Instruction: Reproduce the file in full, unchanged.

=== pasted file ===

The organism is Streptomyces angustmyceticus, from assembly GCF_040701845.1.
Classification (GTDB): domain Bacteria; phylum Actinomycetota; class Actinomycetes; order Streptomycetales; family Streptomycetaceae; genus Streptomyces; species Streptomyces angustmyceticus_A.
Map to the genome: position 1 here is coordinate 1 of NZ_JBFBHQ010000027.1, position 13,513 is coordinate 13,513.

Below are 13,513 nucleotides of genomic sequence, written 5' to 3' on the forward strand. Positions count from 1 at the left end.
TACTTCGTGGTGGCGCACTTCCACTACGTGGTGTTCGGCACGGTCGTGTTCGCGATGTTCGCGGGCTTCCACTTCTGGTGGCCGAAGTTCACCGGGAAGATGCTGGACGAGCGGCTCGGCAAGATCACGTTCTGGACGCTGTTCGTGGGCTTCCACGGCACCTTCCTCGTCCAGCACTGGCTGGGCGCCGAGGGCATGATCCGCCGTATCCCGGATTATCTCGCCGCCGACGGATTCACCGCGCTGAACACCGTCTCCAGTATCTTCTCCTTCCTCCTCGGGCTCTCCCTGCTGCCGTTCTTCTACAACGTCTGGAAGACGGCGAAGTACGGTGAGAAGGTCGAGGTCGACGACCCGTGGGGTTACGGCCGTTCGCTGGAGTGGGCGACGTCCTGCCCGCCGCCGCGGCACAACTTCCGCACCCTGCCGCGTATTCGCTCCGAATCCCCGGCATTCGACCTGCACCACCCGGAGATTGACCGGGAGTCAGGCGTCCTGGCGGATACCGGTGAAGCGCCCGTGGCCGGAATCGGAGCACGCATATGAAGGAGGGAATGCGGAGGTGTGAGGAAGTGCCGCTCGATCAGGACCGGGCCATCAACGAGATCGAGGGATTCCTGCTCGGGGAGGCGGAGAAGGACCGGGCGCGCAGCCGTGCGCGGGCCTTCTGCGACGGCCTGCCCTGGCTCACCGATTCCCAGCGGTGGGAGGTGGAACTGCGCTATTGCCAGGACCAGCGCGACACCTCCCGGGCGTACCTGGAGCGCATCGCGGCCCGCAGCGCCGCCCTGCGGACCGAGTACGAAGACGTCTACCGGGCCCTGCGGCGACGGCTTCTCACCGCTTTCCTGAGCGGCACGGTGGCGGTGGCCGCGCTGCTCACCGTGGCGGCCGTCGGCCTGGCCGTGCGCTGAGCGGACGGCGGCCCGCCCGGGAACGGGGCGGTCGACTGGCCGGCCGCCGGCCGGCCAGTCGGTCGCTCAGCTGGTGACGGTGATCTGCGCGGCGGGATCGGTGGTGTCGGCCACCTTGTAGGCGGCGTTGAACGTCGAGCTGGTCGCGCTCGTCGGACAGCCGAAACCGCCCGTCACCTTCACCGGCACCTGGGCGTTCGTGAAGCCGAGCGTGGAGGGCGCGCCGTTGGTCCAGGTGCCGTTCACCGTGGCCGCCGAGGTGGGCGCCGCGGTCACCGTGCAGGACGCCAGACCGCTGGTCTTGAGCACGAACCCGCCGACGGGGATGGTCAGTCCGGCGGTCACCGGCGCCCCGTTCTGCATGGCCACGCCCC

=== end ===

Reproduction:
The organism is Streptomyces angustmyceticus, from assembly GCF_040701845.1.
Classification (GTDB): domain Bacteria; phylum Actinomycetota; class Actinomycetes; order Streptomycetales; family Streptomycetaceae; genus Streptomyces; species Streptomyces angustmyceticus_A.
Map to the genome: position 1 here is coordinate 1 of NZ_JBFBHQ010000027.1, position 13,513 is coordinate 13,513.

Below are 13,513 nucleotides of genomic sequence, written 5' to 3' on the forward strand. Positions count from 1 at the left end.
TACTTCGTGGTGGCGCACTTCCACTACGTGGTGTTCGGCACGGTCGTGTTCGCGATGTTCGCGGGCTTCCACTTCTGGTGGCCGAAGTTCACCGGGAAGATGCTGGACGAGCGGCTCGGCAAGATCACGTTCTGGACGCTGTTCGTGGGCTTCCACGGCACCTTCCTCGTCCAGCACTGGCTGGGCGCCGAGGGCATGATCCGCCGTATCCCGGATTATCTCGCCGCCGACGGATTCACCGCGCTGAACACCGTCTCCAGTATCTTCTCCTTCCTCCTCGGGCTCTCCCTGCTGCCGTTCTTCTACAACGTCTGGAAGACGGCGAAGTACGGTGAGAAGGTCGAGGTCGACGACCCGTGGGGTTACGGCCGTTCGCTGGAGTGGGCGACGTCCTGCCCGCCGCCGCGGCACAACTTCCGCACCCTGCCGCGTATTCGCTCCGAATCCCCGGCATTCGACCTGCACCACCCGGAGATTGACCGGGAGTCAGGCGTCCTGGCGGATACCGGTGAAGCGCCCGTGGCCGGAATCGGAGCACGCATATGAAGGAGGGAATGCGGAGGTGTGAGGAAGTGCCGCTCGATCAGGACCGGGCCATCAACGAGATCGAGGGATTCCTGCTCGGGGAGGCGGAGAAGGACCGGGCGCGCAGCCGTGCGCGGGCCTTCTGCGACGGCCTGCCCTGGCTCACCGATTCCCAGCGGTGGGAGGTGGAACTGCGCTATTGCCAGGACCAGCGCGACACCTCCCGGGCGTACCTGGAGCGCATCGCGGCCCGCAGCGCCGCCCTGCGGACCGAGTACGAAGACGTCTACCGGGCCCTGCGGCGACGGCTTCTCACCGCTTTCCTGAGCGGCACGGTGGCGGTGGCCGCGCTGCTCACCGTGGCGGCCGTCGGCCTGGCCGTGCGCTGAGCGGACGGCGGCCCGCCCGGGAACGGGGCGGTCGACTGGCCGGCCGCCGGCCGGCCAGTCGGTCGCTCAGCTGGTGACGGTGATCTGCGCGGCGGGATCGGTGGTGTCGGCCACCTTGTAGGCGGCGTTGAACGTCGAGCTGGTCGCGCTCGTCGGACAGCCGAAACCGCCCGTCACCTTCACCGGCACCTGGGCGTTCGTGAAGCCGAGCGTGGAGGGCGCGCCGTTGGTCCAGGTGCCGTTCACCGTGGCCGCCGAGGTGGGCGCCGCGGTCACCGTGCAGGACGCCAGACCGCTGGTCTTGAGCACGAACCCGCCGACGGGGATGGTCAGTCCGGCGGTCACCGGCGCCCCGTTCTGCATGGCCACGCCCC